If you are having trouble in one area you may consider adding one for "point of use" needs not whole house. Several years ago I installed gas meters in small townhouse building, I think 5 units and they were equipped with instantaneous units. About a year later they were all changed out to conventional tank type.. I'm sure newer one should be better, as long as sized properly
I thing that convince me to pass was that I was told these tankless heaters may need periodic chemical cleaning of the heat exchanger.
As one post said- a whole lot of technology and moving parts to fail.
I have a Takagi tankless heater (The 185KBTU model, TKD20 or whatever) that has been operating since the spring. I chose this after a long search.
I installed it not to save mony, but to provide space heating (600 sq. ft floor heat, plus my shop) and to be able to provide endless hotwater, such as for filling the whirlpool.
I was very surpised to find that I used about 50% of the therms during the off-heating season. The gas company provides a graph of consumption with the bill. My old WH was a gas Rheem, open combustion, apprx. 60% efficient. As I recall my new tankless unit is about 85%. Domestic hot water usage tends to be very consistent in households, especially over this time frame.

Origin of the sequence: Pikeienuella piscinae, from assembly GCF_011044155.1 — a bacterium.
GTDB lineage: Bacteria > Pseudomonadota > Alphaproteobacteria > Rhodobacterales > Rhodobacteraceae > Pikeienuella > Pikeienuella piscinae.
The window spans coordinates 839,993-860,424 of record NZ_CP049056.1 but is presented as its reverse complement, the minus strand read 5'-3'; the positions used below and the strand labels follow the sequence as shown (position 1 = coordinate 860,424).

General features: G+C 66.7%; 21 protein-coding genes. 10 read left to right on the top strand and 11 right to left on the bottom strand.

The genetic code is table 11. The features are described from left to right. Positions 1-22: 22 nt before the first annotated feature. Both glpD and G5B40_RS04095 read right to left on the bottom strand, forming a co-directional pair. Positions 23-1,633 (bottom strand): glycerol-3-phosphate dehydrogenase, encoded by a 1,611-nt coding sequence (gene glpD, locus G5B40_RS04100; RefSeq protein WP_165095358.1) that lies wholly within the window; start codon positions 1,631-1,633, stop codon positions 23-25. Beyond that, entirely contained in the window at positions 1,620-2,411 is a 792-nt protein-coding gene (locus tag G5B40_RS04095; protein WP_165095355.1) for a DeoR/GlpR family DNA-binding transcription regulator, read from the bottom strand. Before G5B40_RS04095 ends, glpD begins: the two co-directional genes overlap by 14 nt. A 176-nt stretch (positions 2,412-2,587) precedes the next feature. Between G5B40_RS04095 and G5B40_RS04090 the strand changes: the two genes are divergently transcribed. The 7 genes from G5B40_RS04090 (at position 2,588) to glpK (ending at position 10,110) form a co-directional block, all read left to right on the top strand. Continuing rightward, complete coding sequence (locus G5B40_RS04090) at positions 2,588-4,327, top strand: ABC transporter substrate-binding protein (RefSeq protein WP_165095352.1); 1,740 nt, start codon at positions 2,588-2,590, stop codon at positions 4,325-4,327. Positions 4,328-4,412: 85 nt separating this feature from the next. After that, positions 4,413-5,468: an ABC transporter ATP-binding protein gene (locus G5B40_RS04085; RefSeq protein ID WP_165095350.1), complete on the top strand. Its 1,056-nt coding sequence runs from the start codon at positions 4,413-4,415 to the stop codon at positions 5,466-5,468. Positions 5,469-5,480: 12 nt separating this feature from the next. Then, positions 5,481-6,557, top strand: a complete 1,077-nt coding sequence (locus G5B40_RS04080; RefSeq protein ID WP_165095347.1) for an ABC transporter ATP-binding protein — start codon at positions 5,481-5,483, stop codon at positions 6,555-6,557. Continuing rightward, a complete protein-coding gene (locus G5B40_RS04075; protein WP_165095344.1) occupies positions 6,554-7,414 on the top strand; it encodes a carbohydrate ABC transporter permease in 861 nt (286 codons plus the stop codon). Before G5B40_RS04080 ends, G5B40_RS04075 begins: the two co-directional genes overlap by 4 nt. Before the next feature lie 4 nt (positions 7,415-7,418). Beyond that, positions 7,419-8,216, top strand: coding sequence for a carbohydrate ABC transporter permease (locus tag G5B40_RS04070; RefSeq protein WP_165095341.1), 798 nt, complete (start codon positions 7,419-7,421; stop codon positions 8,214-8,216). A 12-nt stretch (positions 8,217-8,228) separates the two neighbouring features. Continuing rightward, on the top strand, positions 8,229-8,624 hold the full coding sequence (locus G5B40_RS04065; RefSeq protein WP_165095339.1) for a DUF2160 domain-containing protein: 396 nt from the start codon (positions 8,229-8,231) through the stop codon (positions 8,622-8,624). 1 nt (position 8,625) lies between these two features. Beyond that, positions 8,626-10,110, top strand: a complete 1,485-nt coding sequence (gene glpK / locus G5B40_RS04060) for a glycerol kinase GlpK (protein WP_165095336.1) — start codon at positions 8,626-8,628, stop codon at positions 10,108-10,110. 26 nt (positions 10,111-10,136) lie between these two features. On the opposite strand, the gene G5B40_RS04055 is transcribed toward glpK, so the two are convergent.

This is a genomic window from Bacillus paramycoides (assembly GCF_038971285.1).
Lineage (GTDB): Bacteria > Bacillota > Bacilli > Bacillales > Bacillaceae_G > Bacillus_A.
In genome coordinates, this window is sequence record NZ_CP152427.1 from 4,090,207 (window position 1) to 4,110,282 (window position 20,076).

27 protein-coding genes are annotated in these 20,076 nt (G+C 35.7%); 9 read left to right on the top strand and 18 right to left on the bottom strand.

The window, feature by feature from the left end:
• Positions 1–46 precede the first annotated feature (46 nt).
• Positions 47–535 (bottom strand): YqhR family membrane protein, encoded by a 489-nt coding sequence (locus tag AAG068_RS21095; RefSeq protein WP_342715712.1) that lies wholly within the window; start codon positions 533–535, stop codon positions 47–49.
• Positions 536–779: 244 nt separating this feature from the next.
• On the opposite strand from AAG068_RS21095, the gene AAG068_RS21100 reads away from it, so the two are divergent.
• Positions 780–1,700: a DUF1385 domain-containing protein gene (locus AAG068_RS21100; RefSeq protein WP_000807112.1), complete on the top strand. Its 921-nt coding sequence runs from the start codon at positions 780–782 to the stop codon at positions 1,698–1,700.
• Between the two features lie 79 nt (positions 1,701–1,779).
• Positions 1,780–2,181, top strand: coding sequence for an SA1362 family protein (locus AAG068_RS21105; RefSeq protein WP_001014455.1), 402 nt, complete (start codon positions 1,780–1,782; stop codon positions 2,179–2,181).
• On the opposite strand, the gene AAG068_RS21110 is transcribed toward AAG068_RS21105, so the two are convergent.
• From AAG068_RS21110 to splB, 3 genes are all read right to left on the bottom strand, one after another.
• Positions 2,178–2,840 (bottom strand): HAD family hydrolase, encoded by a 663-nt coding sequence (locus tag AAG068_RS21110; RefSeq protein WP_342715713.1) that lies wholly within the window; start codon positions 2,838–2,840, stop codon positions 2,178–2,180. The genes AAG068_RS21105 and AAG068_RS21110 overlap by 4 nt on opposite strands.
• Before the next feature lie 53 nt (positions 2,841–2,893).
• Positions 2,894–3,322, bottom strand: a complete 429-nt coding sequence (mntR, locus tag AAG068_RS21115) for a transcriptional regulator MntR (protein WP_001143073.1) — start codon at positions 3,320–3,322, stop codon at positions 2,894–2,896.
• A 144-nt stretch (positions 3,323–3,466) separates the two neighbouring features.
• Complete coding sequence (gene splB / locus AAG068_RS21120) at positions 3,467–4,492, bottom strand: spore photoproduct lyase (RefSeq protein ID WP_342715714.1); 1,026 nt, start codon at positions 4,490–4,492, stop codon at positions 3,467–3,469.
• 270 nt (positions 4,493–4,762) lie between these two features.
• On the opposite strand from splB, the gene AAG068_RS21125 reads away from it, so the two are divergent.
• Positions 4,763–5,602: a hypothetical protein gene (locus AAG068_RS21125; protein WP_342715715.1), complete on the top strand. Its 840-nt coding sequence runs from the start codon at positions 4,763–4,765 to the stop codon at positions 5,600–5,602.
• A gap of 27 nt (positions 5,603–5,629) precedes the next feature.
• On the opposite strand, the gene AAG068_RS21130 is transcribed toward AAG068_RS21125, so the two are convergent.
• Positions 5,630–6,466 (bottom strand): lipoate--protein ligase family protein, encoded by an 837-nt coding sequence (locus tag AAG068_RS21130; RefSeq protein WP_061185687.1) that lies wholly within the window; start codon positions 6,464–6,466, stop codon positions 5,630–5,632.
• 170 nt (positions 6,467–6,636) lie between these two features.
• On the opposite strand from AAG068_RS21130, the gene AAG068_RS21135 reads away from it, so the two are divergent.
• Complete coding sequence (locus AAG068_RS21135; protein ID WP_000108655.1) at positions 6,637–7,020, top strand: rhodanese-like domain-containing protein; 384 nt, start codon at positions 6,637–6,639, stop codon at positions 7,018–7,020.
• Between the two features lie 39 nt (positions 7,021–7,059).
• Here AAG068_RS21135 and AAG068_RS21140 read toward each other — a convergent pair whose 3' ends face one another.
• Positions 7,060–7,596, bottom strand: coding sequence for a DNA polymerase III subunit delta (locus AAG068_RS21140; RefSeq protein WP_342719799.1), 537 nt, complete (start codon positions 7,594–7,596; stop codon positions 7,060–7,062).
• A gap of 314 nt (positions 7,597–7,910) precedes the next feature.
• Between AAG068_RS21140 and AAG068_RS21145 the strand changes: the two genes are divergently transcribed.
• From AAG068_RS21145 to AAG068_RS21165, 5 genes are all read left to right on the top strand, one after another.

I chose this model due to: The company has been making them for a long time (made in Japan), and also it is one of the few (besides the one Paul Harvey promotes) that has an outside air intake. It also has an electronic front panel remote that shows: water temp in / out, gallons per minute. This is very handy information when you are running circulator pumps (two).
*What I like about it: Plenty of capacity, never run out of water. ALMOST SILENT ! !. Small, mount on the wall.
*Disadvantages: Washing hands is the big one. The delay is annoying. For bathing/heating, everything else: wonderful
Also, your gas line may get maxed out (mentioned by a previous poster). I am fairly close, I could add a gas range and then I would be at the upper limit, be sure to check with your gas company.
Also, I am skeptical too about the longevity claims. When you open the cover the box is literally stuffed full of parts.
The upfront cost is expensive (2-3X)
Note that I have 6-7 months all like this. The old water heater was in good repair, with a recent cleaning. If anything, we took longer showers...
This is the July bill.
[Edited by steel butcher on 12-02-2005 at 11:40 AM]
Thankless is nice if you do not have room for a tank. The burner will need to come on to meet demand. But I like the storage tank type because you can set the programmable controls say like on the Amtrol, to only heat the water if the burner is already calling for heat or you can set it up to tell the burner to come on if you need the heat to heat the water. You can also set up a nice differential temp or ask the burner to warm up before asking the circulator to come on. They have lots of options and in the summer the tank warms up the one time in the morning and keeps the heat all day. You can set it up to save money or to have convenience.
Every one will have an opinion and that is my 2 cents.